THE Congress is about to consider dramatic changes in public assistance. But instead of focusing simply on getting people off the welfare rolls, we must seek ways to prevent families from getting there in the first place. One sure-fire, cost-effective essential step is improving child-support enforcement.
Each year, deadbeat parents - 89 percent are fathers, 11 percent are mothers - fail to pay more than $5 billion in child support - a sum greater than 40 percent of the entire federal cost of Aid to Families with Dependent Children (AFDC). The default rate on automobile loans is 3 percent, but we score an abominable 39 percent default rate in child-support payments. We love our cars; what about our children?
Fifty percent of our nation's 10 million custodial mothers are supposed to receive child support under court order. Of these, 25 percent receive nothing at all, while another 25 percent receive only partial payments. In fact, in 1989 only 37 percent of all single mothers received any child support. Thus many single parents have no option but to turn to AFDC. When deadbeat parents fail to pay, we all pay.
The Child Support Responsibility Act (H.R. 785), introduced by members of the Congressional Caucus for Women's Issues, would fortify our state-based child-support system by strengthening and coordinating interstate enforcement. Based on the recommendations of the US Interstate Commission on Child Support Enforcement, our legislation will establish centralized registries of information on new child-support orders and assist in the tracking of delinquent parents.
H.R. 785 will also streamline state collections and disbursements. This will make it much easier for employers to comply with wage withholding laws and for custodial parents to obtain timely payments.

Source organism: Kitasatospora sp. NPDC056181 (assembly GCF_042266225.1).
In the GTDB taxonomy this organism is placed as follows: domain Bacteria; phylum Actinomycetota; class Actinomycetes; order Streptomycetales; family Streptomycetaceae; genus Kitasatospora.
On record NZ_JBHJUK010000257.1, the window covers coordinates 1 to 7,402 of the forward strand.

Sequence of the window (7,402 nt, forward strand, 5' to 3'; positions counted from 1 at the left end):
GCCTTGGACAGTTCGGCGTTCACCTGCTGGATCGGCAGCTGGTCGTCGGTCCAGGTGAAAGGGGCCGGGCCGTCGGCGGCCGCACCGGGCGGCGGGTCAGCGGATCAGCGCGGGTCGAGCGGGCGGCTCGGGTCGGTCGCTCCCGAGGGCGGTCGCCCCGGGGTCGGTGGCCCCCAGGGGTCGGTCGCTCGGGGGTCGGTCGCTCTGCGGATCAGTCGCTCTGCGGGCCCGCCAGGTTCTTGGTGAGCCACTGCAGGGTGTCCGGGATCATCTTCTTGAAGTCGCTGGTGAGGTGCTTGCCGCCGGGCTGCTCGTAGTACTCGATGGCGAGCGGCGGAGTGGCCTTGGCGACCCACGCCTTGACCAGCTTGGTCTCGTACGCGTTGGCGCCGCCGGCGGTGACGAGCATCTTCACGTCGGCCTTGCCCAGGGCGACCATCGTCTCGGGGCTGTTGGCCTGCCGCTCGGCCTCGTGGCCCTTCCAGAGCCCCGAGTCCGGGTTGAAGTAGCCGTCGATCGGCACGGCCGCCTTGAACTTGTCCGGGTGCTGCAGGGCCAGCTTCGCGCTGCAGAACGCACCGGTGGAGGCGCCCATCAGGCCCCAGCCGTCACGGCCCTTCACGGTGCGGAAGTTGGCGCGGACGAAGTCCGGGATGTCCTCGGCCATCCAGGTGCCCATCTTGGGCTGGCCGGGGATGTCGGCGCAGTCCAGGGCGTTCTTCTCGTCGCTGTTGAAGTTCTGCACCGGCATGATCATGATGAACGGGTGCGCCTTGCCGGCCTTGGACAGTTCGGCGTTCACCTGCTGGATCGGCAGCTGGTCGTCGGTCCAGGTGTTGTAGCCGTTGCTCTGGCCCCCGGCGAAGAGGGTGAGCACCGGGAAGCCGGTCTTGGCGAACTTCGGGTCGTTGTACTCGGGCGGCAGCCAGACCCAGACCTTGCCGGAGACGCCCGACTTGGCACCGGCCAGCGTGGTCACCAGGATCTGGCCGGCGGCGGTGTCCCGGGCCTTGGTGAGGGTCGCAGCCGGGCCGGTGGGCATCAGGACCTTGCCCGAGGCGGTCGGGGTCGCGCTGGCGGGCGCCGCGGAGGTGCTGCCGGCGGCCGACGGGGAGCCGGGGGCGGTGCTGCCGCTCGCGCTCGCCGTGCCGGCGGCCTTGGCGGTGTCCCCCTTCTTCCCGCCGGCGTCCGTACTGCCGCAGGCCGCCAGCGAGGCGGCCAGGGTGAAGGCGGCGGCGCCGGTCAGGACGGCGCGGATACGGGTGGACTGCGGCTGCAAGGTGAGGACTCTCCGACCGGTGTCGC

But the key to collecting child support is to make all states play by the same rules. With 50 different versions of family law and child-support regulations, states are often incapable of communicating with one another or enforcing interstate orders. Our bill addresses this critical issue by requiring all states to adopt the Uniform Interstate Family Act (UIFSA). A model law already in place in 20 states, UIFSA governs jurisdictional issues between states in child-support enforcement.
H.R. 785 will also significantly improve the rate of success in establishing paternity by allowing families in many cases to forgo costly and lengthy court procedures.
Importantly, the Child Support Responsibility Act has the enforcement teeth now missing from the system. It will expand penalties for child-support delinquency to include the denial of professional, occupational, recreational, and drivers' licenses to deadbeat parents and even the imposition of liens on property. Similarly, parents 90 days behind in support payments will be automatically reported to credit bureaus.
Our legislation would also subject federal employees to the same standards as nonfederal employees. H.R. 785 will even deny passports for those who are $5,000 or 24 months in arrears.
Research indicates that if all single parents who qualify went to court and received adequate child-support orders, and if these orders were reviewed annually to reflect the cost of living and were truly enforced, $34 billion in nongovernmental funds would go to our children in need. Instead, we wait until these children are so deprived of support that their families must turn to our welfare system.
Let's collect child support and keep families out of the welfare system. What are we waiting for? The Opinion/Essay Page welcomes manuscripts. Authors of articles we accept will be notified by telephone. Authors of articles not accepted will be notified by postcard. Send manuscripts by mail to Opinions/Essays, One Norway Street, Boston, MA 02115, by fax to 617 -450-2317, or by Internet E-mail to OPED@RACHEL.CSPS.COM.